The rehabilitation of Habana Vieja is the result of an innovative conservation and community development project, Habaguanex, which uses tourist money to restore the derelict colonial buildings to their former glory, as well as provide much-needed services for city dwellers. Their work is evident in the rejuvenated grandeur of Plaza Vieja and the wonderful Calle Mercaderes, a cobbled pedestrian strip of shops and restaurants.Travel2_2.jpg

For the history buff, Havana offers a bewildering number of museums, ranging from the Museo de Navegación (housed in one of the oldest forts in the Americas, the squat Castillo de la Real Fuerza), to one dedicated exclusively to cigars. But the standout, and indeed a must-see, is the Museo de la Revolución, located in the lavish former Presidential Palace. You can almost hear the gunfire as you wander past dusty cabinets containing photographs, maps and artefacts from Cuba’s cataclysmic revolution, including one of Che Guevara’s iconic berets.

Havana provides a beguiling orientation to the country but, in many ways, the real Cuba — a traditional agrarian society of small towns, isolated villages and farms — lies beyond the capital.

Our first destination is Cienfuegos, three hours southwest and historically the only French-colonised corner of Cuba. Although it is still gracias, not merci, when buying a coffee, the Gallic influence enduringly manifests in the town’s 19th-century, French, neoclassical architecture. Amazingly, there’s even a mini Arc de Triumph. Set on a stunning natural bay, and with a refreshing absence of tourists, Cienfuegos is a peaceful haven after the freneticism of Havana.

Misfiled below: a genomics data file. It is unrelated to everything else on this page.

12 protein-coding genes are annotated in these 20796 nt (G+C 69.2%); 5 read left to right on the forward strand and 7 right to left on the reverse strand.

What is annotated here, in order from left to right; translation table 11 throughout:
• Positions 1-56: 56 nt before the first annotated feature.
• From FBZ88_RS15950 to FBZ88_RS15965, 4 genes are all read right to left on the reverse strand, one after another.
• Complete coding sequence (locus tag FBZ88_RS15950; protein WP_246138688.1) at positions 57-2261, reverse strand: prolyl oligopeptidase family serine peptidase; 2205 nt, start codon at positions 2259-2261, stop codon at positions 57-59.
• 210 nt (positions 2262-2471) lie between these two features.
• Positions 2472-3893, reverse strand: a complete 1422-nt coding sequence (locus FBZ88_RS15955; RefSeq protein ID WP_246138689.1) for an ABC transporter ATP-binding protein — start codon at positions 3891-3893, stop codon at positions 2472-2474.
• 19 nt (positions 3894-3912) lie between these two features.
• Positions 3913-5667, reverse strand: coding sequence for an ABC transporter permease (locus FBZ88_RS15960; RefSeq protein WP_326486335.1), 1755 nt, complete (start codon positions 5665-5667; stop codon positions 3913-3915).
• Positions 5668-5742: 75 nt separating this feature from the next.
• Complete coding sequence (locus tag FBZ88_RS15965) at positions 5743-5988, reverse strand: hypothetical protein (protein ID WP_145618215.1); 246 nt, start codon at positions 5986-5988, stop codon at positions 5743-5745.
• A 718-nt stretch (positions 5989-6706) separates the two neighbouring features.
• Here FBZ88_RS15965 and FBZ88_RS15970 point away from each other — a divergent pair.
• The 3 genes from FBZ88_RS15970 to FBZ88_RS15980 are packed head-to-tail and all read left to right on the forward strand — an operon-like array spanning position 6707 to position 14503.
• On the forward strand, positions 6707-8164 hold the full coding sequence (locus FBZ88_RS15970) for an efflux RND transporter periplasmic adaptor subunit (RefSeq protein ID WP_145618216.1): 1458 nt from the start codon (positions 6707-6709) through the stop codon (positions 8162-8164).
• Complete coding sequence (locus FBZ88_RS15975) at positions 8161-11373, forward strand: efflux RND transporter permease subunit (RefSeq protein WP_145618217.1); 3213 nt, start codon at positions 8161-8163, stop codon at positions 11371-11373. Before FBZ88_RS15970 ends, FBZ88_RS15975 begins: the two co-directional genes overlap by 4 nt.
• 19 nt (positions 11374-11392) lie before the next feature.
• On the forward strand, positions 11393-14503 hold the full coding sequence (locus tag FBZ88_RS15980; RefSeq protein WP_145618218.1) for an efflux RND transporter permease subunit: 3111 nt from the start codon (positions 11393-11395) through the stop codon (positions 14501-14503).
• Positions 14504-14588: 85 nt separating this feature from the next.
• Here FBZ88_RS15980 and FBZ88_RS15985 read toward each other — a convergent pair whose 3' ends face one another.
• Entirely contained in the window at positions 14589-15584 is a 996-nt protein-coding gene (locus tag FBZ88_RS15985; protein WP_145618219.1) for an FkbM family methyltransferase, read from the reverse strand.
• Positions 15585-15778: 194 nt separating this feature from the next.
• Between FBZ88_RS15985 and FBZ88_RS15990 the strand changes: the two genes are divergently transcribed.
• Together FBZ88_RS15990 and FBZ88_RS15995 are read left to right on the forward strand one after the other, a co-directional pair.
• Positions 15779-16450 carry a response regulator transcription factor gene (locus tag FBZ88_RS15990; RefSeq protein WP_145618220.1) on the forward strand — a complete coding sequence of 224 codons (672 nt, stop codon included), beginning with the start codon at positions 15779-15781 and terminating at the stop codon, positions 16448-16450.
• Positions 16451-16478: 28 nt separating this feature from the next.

“Guantanamera, Guajira Guantanamera / Guantanamera, Guajira Guantanamera.” The rhythm of the salsa band playing Cuba’s favourite song suffuses through the Casa de la Musica like a double shot of Havana Club rum. It waxes and wanes in intensity, a crescendo of percussion and horns receding back to the sparseness of a tinkling piano, before igniting again with drums and voice: part-jam, part-performance, all-consuming. We are in the town of Trinidad, a perfectly preserved Spanish-colonial settlement fabled for its pastel-coloured streetscapes, cobbled lanes, and vibrant music and arts scene.

Trinidad is particularly beautiful in late afternoon light: climb the tower of the Museo de Historia Municipal for picturesque views of the crimpled Sierra del Escambray, flanking the town like the sheets on an unmade bed. And, when the cultural immersion and maracas reach saturation point, the town is also an easy bike ride (or 1957 lime-green Buick taxi ride) away from one of the most scenic beaches in the country, Playa Ancon.1092.jpg